This past Sunday I got some actual solid sewing time in and I used it to tackle the Take Wing pattern from Lilly Ella. I have seen the pattern all over Instagram and I think it is so stunning. My goddaughter has a pink and grey butterfly-themed bedroom (she's two) and so I was determined to try to make her a butterfly as part of her Christmas present.
As with any time I get into paper piecing, I first reviewed the paper piecing instructions from Stitchery Dickory Dock on Craftsy. This helped me brush up on the techniques because I don't do it very often.
If you have never done it before, paper piecing is time consuming and very messy. During the process it looks like a very cool hot mess, as captured below:
|One wing starts shaping up.|
My favourite ruler to use during paper piecing is my 4" by 14" Omnigrid. I first used this size of ruler at my friend A's house and bought one the same month. When you are moving from one section to another, you begin by trimming to a 1/4" edge. It is very satisfying to cut away all these bits.
|This is the body of the butterfly as the very beginning.|
Here is a shot of a trimmed versus an untrimmed wing.
|The trimming is satisfying but messy.|
I got really excited when I got to this point because I could see the butterfly emerging.
|Trimmed on the right, untrimmed on the left. A hot mess turns into something you can actually recognize!|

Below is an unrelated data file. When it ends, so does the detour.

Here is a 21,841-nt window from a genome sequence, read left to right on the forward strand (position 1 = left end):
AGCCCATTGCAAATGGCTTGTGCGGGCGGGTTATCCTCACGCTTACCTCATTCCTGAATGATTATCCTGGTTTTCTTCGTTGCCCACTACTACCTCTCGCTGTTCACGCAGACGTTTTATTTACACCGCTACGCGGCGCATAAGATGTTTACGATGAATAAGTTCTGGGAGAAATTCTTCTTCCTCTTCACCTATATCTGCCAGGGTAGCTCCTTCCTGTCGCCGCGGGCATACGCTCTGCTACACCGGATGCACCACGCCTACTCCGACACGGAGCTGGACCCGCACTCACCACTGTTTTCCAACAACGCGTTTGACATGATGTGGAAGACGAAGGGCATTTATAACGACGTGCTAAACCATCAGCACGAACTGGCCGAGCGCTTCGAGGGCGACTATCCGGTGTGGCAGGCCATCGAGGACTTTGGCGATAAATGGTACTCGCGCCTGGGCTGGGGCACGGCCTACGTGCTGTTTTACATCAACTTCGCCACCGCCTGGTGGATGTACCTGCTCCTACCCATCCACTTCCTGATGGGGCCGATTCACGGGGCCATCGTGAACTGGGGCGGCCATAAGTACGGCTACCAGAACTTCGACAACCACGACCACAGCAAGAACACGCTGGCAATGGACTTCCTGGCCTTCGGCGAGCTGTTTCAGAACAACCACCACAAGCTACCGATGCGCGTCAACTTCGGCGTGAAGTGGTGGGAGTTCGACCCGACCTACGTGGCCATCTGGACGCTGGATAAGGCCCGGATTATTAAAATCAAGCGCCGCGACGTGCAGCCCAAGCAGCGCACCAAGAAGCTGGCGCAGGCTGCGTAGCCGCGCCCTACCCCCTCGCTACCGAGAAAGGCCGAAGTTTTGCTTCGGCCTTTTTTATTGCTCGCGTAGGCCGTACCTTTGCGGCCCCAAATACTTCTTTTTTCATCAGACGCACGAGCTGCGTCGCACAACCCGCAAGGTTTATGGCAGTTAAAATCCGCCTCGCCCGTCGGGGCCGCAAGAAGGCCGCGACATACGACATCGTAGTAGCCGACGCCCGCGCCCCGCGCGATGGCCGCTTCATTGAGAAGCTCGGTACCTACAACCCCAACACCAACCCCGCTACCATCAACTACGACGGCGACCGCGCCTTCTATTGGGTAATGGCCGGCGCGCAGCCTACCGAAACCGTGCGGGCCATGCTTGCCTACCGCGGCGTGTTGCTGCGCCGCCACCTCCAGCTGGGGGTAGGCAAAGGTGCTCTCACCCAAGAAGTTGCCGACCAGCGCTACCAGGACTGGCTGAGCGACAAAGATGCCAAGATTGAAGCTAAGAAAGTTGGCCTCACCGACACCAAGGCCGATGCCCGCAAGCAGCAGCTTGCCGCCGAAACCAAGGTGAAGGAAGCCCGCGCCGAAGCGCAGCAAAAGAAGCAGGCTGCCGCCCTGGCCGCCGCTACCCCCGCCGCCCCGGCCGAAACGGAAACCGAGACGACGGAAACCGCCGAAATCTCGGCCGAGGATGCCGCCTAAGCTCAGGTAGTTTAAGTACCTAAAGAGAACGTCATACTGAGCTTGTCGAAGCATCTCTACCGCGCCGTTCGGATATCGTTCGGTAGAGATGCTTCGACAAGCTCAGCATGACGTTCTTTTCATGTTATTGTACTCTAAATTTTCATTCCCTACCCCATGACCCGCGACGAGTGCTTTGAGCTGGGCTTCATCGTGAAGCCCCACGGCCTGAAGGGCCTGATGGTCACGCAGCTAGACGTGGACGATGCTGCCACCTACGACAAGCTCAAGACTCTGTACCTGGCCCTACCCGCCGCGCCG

|Wings BD and Body ABC. The thing is, I had the more complicated wings still to do. I was determined to finish.|
I had a very few issues, but right away in the last two wings I made a mistake on both wings (because I did the same section of each wing back to back to ensure symmetry) by not using a long enough piece of fabric. This involved some VERY delicate seam ripping, because it ripped the paper too which is NOT good in paper piecing.
|Yikes. I had to tear our those pink triangles.|
I thought the wings looked super cool as they came together. There are 27 pieces in each Wing for A and C and each precise triangle is quite small.
|I alternated between pink and grey, mostly from scraps.|
I was SO excited to get all the sections pieced but I was also nervous about putting it all together because of the points. The pattern comes with tips as to how to best attach the wings.
By the way, I mentioned that paper piecing is messy. Check out just a few of the piles of bits from around my sewing room:
|The impact of a mismatched seam would be significant.|
|Trimming and picking through the bits.|
|More rifling through bits.|
I had really good success with my points, actually. I very carefully pinned and sewed. I was very happy with the results:
|Point on either side of the "head" of the butterfly.|
The satisfying but finicky part of paper piecing is removing all that darn paper. It takes a gentle touch to avoid distorting the seams.
|Nice precise matching on the edges of the wings too.|
The paper itself leaves a mess too. I need to do a good vacuuming in there.
|Removing the paper.|
And, finally, here is the end result!
|I love it! I hope my goddaughter does too!|
I think I am going to frame it, rather than make it into a pillow or a quilt. I think it will look really great in her bedroom...hopefully her mom agrees!
Now I need to tackle my daughter's modern I-Spy quilt for her second birthday which is in January.
Hooray for the Take Wing pattern!
I love it! It's going to make a beautiful gift.ReplyDelete
It's beautiful. I'm not a fan of paper piecing, but do like the results it produces.ReplyDelete